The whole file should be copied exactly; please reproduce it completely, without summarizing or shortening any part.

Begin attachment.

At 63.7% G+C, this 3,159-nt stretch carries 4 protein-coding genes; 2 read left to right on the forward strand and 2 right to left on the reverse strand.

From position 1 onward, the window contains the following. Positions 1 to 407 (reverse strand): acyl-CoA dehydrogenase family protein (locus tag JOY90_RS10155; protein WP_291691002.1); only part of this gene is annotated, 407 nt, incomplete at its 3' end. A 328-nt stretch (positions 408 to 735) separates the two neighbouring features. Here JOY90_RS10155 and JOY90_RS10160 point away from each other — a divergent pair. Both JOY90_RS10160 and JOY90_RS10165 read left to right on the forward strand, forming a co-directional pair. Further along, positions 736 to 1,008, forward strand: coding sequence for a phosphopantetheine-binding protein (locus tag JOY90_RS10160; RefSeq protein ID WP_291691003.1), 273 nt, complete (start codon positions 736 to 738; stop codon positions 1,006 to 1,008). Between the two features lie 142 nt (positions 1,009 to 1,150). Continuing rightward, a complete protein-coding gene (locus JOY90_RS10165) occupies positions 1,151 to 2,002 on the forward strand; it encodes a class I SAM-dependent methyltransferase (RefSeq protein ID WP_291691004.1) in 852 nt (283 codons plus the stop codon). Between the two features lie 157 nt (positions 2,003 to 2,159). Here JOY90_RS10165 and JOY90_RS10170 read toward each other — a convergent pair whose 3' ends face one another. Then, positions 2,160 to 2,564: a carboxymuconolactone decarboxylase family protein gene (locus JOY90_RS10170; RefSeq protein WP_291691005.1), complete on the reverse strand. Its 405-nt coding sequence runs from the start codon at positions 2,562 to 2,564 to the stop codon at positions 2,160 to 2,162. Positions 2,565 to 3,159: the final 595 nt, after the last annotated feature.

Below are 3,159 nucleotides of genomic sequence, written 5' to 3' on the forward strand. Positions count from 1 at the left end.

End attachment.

At 63.7% G+C, this 3,159-nt stretch carries 4 protein-coding genes; 2 read left to right on the forward strand and 2 right to left on the reverse strand.

From position 1 onward, the window contains the following. Positions 1 to 407 (reverse strand): acyl-CoA dehydrogenase family protein (locus tag JOY90_RS10155; protein WP_291691002.1); only part of this gene is annotated, 407 nt, incomplete at its 3' end. A 328-nt stretch (positions 408 to 735) separates the two neighbouring features. Here JOY90_RS10155 and JOY90_RS10160 point away from each other — a divergent pair. Both JOY90_RS10160 and JOY90_RS10165 read left to right on the forward strand, forming a co-directional pair. Further along, positions 736 to 1,008, forward strand: coding sequence for a phosphopantetheine-binding protein (locus tag JOY90_RS10160; RefSeq protein ID WP_291691003.1), 273 nt, complete (start codon positions 736 to 738; stop codon positions 1,006 to 1,008). Between the two features lie 142 nt (positions 1,009 to 1,150). Continuing rightward, a complete protein-coding gene (locus JOY90_RS10165) occupies positions 1,151 to 2,002 on the forward strand; it encodes a class I SAM-dependent methyltransferase (RefSeq protein ID WP_291691004.1) in 852 nt (283 codons plus the stop codon). Between the two features lie 157 nt (positions 2,003 to 2,159). Here JOY90_RS10165 and JOY90_RS10170 read toward each other — a convergent pair whose 3' ends face one another. Then, positions 2,160 to 2,564: a carboxymuconolactone decarboxylase family protein gene (locus JOY90_RS10170; RefSeq protein WP_291691005.1), complete on the reverse strand. Its 405-nt coding sequence runs from the start codon at positions 2,562 to 2,564 to the stop codon at positions 2,160 to 2,162. Positions 2,565 to 3,159: the final 595 nt, after the last annotated feature.

Below are 3,159 nucleotides of genomic sequence, written 5' to 3' on the forward strand. Positions count from 1 at the left end.